In an outcome-economy, your customer would be the chief collaborator and much-much close to production than we could dream of a few years back. Here, products will no longer look or function the way they do now and the walls between products and services would come crumbling faster than you would be able to handle. The customer would not be the last mile of a lifecycle but at the centre of it all with value chains, products, data, and services making the rest of the radius. Customisation would become quintessentially individualistic, real-time (thanks to the constant beeping of data from everywhere) and would even precede or interject phases like conceptualisation and production.

Would the erstwhile DNA of manufacturers find it a walk in the park to move into new marketplaces, completely-unfamiliar product lifecycles, and radically-fresh business models without the risks, shifts and sacrifices that the new economy would eke out of them?


The IIoT formula

When you do it right, it’s incredible. Honeywell has already cited proven impact of $5 to 15 M per site every year and $7 to 20 M, thanks to outcomes in production efficiency and reliability, respectively. Not just that, Kapur also illustrated an achievement of $3 to 5 M per site per year gained through enterprise optimisation. Honeywell has solved problems around CAPEX costs (up to 30 per cent chopped) and construction lead times (cut by 6 months) in modular gas plants, for example, using modular and standardised designs. This is possible because new IIoT paradigms help in predicting equipment failure, defining maintenance program and shut-downs, and optimising spare part and inventory.

But what if you can’t do it right? Would flicking the switch to 5.0 be no sweat at all for everyone?


Fettered and Confused

Understandably, there is still a high level of uncertainty among manufacturers regarding implementing Industry 4.0 and many are still struggling to get started. Let’s glance at a McKinsey survey on the progress in implementing Industry 4.0 and the challenges faced by many players.It looks like that only 30 percent of technology suppliers and 16 percent of manufacturers manifested an overall Industry 4.0 strategy in place.

There are still difficulties experienced in areas from what McKinsey unearthed here - coordinating actions across different organizational units, upholding cyber-security standards and determining data ownership when working with third-party providers, sustaining courage and support for a radical transformation, and recruiting the necessary talent.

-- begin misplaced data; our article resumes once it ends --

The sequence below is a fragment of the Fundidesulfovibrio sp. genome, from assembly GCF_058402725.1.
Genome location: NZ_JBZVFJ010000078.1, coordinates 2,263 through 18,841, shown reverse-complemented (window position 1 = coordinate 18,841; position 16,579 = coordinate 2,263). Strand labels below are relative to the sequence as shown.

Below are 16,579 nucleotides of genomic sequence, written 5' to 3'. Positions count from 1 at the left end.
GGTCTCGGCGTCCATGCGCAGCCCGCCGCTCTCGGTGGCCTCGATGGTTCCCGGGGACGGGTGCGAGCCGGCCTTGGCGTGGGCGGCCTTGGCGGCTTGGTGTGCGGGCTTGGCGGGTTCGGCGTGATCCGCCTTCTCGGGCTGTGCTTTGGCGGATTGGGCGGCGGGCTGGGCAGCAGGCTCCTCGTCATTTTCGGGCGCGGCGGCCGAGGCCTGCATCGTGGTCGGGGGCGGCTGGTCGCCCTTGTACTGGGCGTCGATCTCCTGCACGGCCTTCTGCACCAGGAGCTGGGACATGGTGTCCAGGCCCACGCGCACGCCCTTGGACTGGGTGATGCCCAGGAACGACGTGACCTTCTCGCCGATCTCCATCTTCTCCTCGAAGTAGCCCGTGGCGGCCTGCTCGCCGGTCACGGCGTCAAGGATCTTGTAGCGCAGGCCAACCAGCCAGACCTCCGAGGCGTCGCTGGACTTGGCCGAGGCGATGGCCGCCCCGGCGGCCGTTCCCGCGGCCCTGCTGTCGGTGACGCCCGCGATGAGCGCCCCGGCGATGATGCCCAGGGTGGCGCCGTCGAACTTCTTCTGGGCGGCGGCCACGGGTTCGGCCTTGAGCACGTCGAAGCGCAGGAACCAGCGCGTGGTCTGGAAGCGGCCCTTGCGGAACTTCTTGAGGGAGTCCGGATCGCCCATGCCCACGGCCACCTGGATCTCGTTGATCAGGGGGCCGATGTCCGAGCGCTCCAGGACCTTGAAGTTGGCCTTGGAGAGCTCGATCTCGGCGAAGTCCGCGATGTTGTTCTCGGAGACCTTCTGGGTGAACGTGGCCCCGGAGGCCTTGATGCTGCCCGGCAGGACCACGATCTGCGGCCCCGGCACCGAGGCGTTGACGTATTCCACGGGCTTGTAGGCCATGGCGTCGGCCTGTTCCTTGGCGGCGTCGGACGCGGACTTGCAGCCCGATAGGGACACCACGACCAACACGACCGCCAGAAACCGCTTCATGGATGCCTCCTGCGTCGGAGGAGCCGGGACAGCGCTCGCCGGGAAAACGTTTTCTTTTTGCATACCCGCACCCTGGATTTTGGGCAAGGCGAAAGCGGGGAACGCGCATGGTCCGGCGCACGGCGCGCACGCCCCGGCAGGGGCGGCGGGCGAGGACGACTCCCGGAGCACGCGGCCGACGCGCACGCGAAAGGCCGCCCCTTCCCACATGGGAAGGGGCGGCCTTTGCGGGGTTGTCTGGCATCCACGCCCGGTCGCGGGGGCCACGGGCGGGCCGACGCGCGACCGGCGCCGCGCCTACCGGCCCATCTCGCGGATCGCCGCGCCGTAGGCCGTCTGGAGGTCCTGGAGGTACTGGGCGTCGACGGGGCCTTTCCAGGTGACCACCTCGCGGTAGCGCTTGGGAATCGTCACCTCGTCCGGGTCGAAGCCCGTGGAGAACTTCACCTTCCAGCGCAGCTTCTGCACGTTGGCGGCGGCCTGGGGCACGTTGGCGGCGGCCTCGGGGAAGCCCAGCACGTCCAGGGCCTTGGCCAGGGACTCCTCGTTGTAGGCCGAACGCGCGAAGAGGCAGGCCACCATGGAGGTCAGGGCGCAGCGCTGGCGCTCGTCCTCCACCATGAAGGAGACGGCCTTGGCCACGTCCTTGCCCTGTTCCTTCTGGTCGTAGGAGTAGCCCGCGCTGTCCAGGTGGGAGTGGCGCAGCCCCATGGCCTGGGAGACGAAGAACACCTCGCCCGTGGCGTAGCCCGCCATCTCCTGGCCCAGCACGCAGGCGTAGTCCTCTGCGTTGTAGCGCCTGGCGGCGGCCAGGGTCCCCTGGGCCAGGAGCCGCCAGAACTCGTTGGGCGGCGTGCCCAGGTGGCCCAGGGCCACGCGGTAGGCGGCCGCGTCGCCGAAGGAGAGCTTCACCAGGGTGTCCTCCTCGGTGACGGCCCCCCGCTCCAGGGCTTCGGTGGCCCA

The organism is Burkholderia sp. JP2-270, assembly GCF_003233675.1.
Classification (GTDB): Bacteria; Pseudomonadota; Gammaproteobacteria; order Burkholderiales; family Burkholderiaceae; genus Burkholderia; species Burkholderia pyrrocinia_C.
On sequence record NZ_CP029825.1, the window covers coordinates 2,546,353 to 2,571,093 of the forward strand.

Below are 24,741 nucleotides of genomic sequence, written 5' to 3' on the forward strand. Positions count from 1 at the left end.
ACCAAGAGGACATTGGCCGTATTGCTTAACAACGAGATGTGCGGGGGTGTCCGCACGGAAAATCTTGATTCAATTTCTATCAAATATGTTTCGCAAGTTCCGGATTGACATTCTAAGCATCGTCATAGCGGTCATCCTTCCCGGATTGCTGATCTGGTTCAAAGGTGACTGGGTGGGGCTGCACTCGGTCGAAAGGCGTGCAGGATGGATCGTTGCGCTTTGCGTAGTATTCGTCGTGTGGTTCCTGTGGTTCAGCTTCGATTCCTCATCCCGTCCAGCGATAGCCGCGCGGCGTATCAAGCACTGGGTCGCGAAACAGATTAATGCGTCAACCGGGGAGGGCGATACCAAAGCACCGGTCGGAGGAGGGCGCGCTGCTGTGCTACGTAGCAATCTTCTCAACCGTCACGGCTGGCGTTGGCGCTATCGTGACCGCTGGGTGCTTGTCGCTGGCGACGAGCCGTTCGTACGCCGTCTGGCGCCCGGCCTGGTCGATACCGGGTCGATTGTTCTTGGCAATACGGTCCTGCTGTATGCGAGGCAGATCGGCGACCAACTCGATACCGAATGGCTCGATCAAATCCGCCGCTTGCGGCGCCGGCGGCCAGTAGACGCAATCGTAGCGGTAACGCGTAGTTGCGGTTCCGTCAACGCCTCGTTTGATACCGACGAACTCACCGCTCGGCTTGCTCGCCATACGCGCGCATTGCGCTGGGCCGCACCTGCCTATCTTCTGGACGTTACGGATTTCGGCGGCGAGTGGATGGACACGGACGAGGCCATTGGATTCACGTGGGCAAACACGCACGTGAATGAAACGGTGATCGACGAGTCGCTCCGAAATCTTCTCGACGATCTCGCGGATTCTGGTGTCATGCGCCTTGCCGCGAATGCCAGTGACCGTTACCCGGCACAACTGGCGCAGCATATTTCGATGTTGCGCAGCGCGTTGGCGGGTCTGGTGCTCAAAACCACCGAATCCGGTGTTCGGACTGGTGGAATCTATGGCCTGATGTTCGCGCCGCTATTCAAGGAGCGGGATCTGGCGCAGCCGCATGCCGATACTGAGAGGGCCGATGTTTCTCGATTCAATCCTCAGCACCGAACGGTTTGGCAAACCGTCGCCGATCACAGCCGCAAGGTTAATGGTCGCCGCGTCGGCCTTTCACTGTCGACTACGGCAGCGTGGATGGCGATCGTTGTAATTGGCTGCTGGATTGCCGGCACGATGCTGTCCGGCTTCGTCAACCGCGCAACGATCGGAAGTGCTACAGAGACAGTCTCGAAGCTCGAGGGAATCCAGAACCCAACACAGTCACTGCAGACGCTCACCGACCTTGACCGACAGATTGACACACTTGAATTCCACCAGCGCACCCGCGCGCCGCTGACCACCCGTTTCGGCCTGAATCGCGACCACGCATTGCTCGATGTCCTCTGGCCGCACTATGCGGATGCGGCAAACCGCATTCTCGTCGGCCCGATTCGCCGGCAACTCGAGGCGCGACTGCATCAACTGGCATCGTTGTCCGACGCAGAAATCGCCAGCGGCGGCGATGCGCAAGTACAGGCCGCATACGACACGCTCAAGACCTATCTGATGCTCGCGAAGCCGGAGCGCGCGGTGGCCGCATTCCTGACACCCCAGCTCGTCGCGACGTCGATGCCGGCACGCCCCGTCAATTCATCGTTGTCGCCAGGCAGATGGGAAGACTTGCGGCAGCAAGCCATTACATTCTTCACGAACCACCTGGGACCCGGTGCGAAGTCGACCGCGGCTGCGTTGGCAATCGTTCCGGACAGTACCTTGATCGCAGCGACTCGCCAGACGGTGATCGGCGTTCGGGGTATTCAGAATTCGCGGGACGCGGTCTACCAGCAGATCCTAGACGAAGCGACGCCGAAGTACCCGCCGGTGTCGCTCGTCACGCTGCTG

It is vital to filter the actual problem from all the features that IIoT offers. Remember – you need to pick the signal from all this noise. So ask yourself:

1. Can you internalise the digitisation being enabled by new-fangled technologies and let it compenetrate your entire supply chain and product lifecycle? Do you have the ego-graveyard and the wallets yet?

2. Do your people, their skills and partners across the chain have the inclination and the guidance to make this huge leap?

3. Are you trying to eat more than you can chew in the rush to appear a ‘first-mover’? Would it not be better to move incrementally and master a certain number of areas and applications first before fork-lifting a massive overhaul?

4. Is your footprint and blueprint amenable to the level of interoperability and connectivity that an IIoT model is underpinned upon?

5. Can you handle the complexity and the repercussions of parallel forces like cyber-security and third-party services that the new digital economy would lead to?

6. Above everything else, can you get out of your comfort zones already? Ex: If you are an auto-maker, would you park your car in a museum and join hands with software-makers and data-fountains for offering transport/driving as a service or an experience instead?

As tough as it is to digest, Industry 4.0 is also about unlearning all that you knew so far and then leveraging all the new-found agility to dole out better products, a tighter grip on customer preferences and truly-bespoke way of manufacturing.

Yes, interest in Industry 4.0 is reaching a feverish pace. As to companies in APAC, PwC has reckoned that companies in this region are making the strongest running and have already moved further forward in terms of current digitisation and integration. If 32 per cent companies in Americas and 30 per cent in EMEA felt they are at an advanced level, then for APAC the number stands at a confident 36 per cent.

That’s a good sign and if we can match that confidence with reasonable caution and preparation, then we would surely make ourselves ready for all the new wagons standing just around the corner. Let us make hay and not haste.

ai internet-of-things-iot industry-4-0 iiot factory connected-plant digital-factory